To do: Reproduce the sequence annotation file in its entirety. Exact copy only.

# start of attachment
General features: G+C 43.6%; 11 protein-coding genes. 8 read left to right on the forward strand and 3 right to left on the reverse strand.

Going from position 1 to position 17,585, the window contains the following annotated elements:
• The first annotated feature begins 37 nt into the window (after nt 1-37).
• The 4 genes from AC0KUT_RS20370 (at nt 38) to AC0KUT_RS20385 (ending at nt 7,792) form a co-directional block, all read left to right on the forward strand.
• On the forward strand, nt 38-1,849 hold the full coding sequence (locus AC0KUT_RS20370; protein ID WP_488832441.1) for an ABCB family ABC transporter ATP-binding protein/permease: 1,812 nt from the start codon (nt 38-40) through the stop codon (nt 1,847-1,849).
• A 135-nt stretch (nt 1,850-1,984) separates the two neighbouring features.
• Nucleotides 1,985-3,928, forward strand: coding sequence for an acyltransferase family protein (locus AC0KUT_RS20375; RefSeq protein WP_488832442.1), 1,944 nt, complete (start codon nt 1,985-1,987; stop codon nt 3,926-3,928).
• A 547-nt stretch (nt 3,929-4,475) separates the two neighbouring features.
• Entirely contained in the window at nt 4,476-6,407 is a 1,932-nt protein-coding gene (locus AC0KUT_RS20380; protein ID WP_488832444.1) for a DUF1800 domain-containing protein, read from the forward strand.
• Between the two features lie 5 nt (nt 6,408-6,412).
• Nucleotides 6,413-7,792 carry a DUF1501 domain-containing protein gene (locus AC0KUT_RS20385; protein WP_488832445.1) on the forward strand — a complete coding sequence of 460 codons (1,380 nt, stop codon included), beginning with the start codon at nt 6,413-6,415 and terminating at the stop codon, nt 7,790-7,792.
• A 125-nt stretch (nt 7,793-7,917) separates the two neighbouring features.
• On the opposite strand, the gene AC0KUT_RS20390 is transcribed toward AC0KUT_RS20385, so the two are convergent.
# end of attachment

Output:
General features: G+C 43.6%; 11 protein-coding genes. 8 read left to right on the forward strand and 3 right to left on the reverse strand.

Going from position 1 to position 17,585, the window contains the following annotated elements:
• The first annotated feature begins 37 nt into the window (after nt 1-37).
• The 4 genes from AC0KUT_RS20370 (at nt 38) to AC0KUT_RS20385 (ending at nt 7,792) form a co-directional block, all read left to right on the forward strand.
• On the forward strand, nt 38-1,849 hold the full coding sequence (locus AC0KUT_RS20370; protein ID WP_488832441.1) for an ABCB family ABC transporter ATP-binding protein/permease: 1,812 nt from the start codon (nt 38-40) through the stop codon (nt 1,847-1,849).
• A 135-nt stretch (nt 1,850-1,984) separates the two neighbouring features.
• Nucleotides 1,985-3,928, forward strand: coding sequence for an acyltransferase family protein (locus AC0KUT_RS20375; RefSeq protein WP_488832442.1), 1,944 nt, complete (start codon nt 1,985-1,987; stop codon nt 3,926-3,928).
• A 547-nt stretch (nt 3,929-4,475) separates the two neighbouring features.
• Entirely contained in the window at nt 4,476-6,407 is a 1,932-nt protein-coding gene (locus AC0KUT_RS20380; protein ID WP_488832444.1) for a DUF1800 domain-containing protein, read from the forward strand.
• Between the two features lie 5 nt (nt 6,408-6,412).
• Nucleotides 6,413-7,792 carry a DUF1501 domain-containing protein gene (locus AC0KUT_RS20385; protein WP_488832445.1) on the forward strand — a complete coding sequence of 460 codons (1,380 nt, stop codon included), beginning with the start codon at nt 6,413-6,415 and terminating at the stop codon, nt 7,790-7,792.
• A 125-nt stretch (nt 7,793-7,917) separates the two neighbouring features.
• On the opposite strand, the gene AC0KUT_RS20390 is transcribed toward AC0KUT_RS20385, so the two are convergent.